Staff has the Right to resign voluntarily from Service- Industrial Court tells Nigerian Air Force

Hon. Justice Olufunke Anuwe of the National Industrial Court, Abuja judicial division has validated the resignation of a medical doctor, Dr. Elkanah John from service of the Nigerian Air Force effective from 22nd July 2019.

Justice Anuwe noted that Dr. Elkanah John has an unconstrained right to resign from his appointment with the Nigerian Air Force and no special approval is needed for the exercise of a person’s constitutional right to resign.

The Court set aside any subsequent action carried out by the Chief of Air Staff and the Nigerian Air Force against Dr. John concerning his resignation and perpetually restrained the Chief of Air Staff and the Nigerian Air Force from carrying out any action, which is an offshoot of resignation, against Dr. John.

From facts, the claimant- Dr. Elkanah John a medical practitioner had submitted that he was commissioned into the Nigerian Air Force vide a Direct Short Service Course on 4th July 2014. He added that he forwarded a letter of resignation to the defendants on 22nd July 2019, and contended that by his resignation notice, the Chief of Air Staff and the Nigerian Air Force cannot turn around to complain about his resignation or to declare that he is still in the service of the Air Force.

He argued that any law prohibiting him from enjoying his right of resignation is inconsistent with the provisions of the Constitution and as such null and void to the extent of such inconsistency.

In defence, the defendants- the Chief of Air Staff and the Nigerian Air Force averred that Dr. John is presently considered a deserter and that while Dr. John’s application for voluntary retirement was being considered by the appropriate authorities, Dr. John exited the service of the Nigerian Air Force unofficially, contrary to laid down procedures as dictated by the Armed Forces Act, 2004.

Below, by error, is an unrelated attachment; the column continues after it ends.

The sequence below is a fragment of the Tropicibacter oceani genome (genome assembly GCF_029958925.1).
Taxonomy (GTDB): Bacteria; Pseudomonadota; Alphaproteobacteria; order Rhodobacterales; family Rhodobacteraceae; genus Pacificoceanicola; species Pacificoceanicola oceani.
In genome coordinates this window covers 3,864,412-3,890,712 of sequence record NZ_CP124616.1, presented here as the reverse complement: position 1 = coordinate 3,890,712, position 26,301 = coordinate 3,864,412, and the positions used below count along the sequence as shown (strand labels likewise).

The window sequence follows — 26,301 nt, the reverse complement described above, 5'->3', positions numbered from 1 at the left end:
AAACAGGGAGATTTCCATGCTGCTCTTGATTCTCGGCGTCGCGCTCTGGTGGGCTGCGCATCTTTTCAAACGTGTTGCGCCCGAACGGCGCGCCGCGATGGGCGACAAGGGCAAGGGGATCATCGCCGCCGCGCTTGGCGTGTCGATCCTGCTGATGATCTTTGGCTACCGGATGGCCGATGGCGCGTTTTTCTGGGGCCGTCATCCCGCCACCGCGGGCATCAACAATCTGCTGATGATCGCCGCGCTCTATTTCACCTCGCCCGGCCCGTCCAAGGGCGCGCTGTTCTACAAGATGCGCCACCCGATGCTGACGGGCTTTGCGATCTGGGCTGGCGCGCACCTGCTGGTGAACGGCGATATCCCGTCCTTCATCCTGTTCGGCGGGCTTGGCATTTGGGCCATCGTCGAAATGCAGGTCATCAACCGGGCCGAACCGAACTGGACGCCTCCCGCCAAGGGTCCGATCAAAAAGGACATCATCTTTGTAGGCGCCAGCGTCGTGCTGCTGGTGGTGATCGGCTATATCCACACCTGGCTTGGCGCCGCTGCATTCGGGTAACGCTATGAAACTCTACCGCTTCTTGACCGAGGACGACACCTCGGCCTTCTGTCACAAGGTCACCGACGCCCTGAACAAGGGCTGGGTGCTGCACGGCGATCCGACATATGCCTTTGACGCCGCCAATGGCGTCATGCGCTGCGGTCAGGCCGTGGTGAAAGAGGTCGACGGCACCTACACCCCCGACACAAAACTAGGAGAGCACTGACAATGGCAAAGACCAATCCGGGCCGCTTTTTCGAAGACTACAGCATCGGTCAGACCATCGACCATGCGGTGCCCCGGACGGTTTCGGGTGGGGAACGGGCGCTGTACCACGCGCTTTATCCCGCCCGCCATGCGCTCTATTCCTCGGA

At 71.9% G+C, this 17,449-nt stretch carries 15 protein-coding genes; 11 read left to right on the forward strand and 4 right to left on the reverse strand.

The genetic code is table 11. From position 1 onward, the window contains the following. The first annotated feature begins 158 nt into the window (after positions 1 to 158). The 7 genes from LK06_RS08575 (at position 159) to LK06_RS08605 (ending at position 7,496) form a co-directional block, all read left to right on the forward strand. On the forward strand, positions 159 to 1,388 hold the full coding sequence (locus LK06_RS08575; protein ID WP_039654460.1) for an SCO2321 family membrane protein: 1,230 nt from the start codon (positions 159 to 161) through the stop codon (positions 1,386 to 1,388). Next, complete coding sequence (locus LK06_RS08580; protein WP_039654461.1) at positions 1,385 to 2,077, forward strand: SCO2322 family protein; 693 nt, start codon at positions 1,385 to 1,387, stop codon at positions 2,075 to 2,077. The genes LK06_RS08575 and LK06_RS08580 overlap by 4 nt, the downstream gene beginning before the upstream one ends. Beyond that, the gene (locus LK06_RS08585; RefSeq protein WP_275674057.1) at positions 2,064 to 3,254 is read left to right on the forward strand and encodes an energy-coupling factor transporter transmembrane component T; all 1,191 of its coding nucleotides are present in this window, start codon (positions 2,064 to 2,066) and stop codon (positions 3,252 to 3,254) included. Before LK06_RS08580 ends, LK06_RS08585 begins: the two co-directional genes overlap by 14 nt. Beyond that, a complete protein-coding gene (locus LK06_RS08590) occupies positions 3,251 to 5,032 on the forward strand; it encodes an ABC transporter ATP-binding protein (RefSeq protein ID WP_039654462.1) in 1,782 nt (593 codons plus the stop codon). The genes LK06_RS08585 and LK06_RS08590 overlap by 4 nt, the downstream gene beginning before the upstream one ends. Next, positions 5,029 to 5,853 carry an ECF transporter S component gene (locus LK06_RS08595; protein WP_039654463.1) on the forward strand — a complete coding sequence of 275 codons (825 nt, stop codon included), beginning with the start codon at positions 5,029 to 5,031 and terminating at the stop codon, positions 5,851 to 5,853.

The Nigerian Air Force argued that Dr. John ought to have obtained the final approval of the Chief of Air Staff of the Nigerian Air Force before exiting the service of the Nigerian Air Force and Dr. John did not exhaust the available remedies provided under the Armed Forces Act, 2004 if he felt aggrieved with the delay in approving his application for voluntary discharge by the Chief of Air Staff urged the court to strike the case for being incompetent.

Counsel argued that any attempt to voluntary discharge or retire from the Armed Forces ought to be in line with the Armed Forces Act and not under the provisions of the 1999 Constitution and further that the absence of obtaining a certificate of discharge implies that Dr. John’s resignation was not accepted and that makes the claimant a deserter.

In opposition, Dr. John’s Counsel, M. A. Danmama Esq counsel stated that his client is not subject to the service law of the defendants having voluntarily exited from the service in exercise of his constitutional right, as such, he is not expected to exhaust the administrative procedure laid down in the Armed Forces Act, urged the court to dismiss the objection and grant the reliefs sought.

In a well-considered Judgment, the Presiding Judge, Hon. Justice Olufunke Anuwe held that when the Constitution provides that the resignation takes effect when the letter of resignation is received by the relevant authority, it implies that the authority has no input to make to the resignation.

The Court reiterated that every person employed or appointed into an employment or contract of service, whether common law employment or statutory employment, has the right to resign from the employment.

Justice Anuwe held that Dr. John voluntarily joined the service of the Nigerian Air Force and he has the right to voluntarily resign from the service.

Justice Anuwe stressed that Military service is not slavery and as such the Chief of Air Staff and the Nigerian Air Force cannot force Dr. John to remain in the service when it was his desire to exit the service and he had accordingly given notice of his resignation.

The Court held that Dr. John, having resigned from service before instituting this suit, is no longer an officer in the service of the 2nd defendant and he is not under any obligation to comply with the provisions of section 178 of the Armed Forces Act before approaching the court.